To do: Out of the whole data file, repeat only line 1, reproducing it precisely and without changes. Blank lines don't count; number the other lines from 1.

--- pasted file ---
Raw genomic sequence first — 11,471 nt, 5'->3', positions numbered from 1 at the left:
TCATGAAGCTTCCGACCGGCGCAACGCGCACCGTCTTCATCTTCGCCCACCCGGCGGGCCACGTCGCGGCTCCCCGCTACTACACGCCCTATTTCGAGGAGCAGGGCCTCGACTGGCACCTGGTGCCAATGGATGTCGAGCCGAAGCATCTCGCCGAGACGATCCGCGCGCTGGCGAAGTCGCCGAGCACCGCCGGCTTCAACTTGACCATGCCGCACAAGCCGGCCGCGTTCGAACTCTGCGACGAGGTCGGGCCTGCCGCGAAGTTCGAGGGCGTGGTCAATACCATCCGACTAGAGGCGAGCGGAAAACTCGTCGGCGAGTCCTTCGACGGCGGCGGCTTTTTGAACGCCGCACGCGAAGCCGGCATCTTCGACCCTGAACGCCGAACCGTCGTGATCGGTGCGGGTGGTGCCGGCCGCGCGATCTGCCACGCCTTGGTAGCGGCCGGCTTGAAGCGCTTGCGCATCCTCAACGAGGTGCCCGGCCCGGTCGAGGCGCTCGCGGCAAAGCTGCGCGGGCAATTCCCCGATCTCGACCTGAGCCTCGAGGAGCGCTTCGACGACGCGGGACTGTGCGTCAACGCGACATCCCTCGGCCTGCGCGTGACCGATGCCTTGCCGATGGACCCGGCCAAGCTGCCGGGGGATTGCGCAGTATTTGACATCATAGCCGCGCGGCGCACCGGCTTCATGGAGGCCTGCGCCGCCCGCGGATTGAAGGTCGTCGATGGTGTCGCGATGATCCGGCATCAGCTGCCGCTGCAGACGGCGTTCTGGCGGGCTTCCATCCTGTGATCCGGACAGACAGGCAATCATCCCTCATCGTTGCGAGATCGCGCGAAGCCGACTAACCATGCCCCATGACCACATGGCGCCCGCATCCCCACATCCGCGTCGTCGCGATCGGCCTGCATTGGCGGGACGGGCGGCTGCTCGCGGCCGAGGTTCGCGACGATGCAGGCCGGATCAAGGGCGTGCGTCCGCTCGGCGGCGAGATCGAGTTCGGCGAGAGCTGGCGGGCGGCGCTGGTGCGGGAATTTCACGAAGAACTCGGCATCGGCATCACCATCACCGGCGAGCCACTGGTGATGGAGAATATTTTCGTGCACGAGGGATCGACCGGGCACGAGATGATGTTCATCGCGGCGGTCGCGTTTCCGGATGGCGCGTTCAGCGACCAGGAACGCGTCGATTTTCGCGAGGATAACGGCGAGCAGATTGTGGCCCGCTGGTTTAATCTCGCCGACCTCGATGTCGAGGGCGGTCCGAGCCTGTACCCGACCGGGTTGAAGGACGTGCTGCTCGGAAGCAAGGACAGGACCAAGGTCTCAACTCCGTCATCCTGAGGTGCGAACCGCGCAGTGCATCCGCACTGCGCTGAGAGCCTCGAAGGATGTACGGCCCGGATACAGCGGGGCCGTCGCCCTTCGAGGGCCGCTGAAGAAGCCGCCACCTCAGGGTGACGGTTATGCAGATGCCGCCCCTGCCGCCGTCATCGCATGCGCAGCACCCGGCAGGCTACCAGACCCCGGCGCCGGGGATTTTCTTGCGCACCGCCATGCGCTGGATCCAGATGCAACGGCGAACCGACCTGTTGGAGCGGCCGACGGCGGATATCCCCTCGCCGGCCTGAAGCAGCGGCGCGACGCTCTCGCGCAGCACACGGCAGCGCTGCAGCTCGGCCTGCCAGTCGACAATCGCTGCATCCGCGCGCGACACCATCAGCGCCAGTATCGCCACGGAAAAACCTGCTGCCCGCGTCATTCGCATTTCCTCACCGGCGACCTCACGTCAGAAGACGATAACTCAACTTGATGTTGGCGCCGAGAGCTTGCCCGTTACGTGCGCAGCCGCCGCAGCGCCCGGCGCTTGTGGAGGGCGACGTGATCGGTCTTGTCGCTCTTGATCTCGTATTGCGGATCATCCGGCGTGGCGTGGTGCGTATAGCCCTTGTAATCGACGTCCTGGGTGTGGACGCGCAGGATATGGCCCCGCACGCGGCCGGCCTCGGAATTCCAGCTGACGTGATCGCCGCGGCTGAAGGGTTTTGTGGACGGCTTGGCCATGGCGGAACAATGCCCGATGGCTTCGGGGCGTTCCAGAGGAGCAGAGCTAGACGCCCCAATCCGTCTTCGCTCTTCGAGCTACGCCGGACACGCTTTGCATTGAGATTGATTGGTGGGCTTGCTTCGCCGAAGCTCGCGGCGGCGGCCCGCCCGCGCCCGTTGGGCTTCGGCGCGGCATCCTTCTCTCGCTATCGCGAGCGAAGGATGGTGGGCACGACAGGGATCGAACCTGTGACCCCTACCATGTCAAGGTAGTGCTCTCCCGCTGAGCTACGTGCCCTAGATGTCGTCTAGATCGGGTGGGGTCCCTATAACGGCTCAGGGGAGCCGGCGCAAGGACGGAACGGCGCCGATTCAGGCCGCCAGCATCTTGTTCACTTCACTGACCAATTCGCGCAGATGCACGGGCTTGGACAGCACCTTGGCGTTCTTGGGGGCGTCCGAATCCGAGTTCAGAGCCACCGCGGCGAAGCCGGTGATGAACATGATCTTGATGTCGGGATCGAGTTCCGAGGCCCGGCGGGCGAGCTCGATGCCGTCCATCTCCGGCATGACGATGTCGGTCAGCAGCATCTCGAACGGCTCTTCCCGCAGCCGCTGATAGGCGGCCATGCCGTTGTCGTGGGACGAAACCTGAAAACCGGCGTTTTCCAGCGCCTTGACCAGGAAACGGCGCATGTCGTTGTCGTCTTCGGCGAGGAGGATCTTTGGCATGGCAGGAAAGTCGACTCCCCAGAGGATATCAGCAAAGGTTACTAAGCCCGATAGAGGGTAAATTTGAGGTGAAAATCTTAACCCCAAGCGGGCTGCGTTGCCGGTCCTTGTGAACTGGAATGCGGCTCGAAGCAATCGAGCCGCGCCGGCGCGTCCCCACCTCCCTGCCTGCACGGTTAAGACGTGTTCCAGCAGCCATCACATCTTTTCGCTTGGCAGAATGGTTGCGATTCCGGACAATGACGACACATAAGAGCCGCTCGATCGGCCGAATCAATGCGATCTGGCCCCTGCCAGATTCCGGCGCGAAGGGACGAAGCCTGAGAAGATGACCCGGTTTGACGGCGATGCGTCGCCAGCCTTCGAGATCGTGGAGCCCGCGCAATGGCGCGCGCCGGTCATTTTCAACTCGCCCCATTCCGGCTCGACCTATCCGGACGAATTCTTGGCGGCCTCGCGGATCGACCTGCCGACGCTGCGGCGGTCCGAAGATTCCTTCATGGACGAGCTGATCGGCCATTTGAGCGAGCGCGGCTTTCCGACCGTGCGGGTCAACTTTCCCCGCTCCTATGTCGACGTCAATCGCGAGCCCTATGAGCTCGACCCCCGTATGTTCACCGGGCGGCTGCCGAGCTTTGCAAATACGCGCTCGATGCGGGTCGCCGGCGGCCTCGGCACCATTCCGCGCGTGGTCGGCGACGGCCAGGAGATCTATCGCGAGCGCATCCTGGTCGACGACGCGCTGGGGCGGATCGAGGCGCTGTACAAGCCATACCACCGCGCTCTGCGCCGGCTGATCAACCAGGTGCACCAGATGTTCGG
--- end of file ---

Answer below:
Raw genomic sequence first — 11,471 nt, 5'->3', positions numbered from 1 at the left: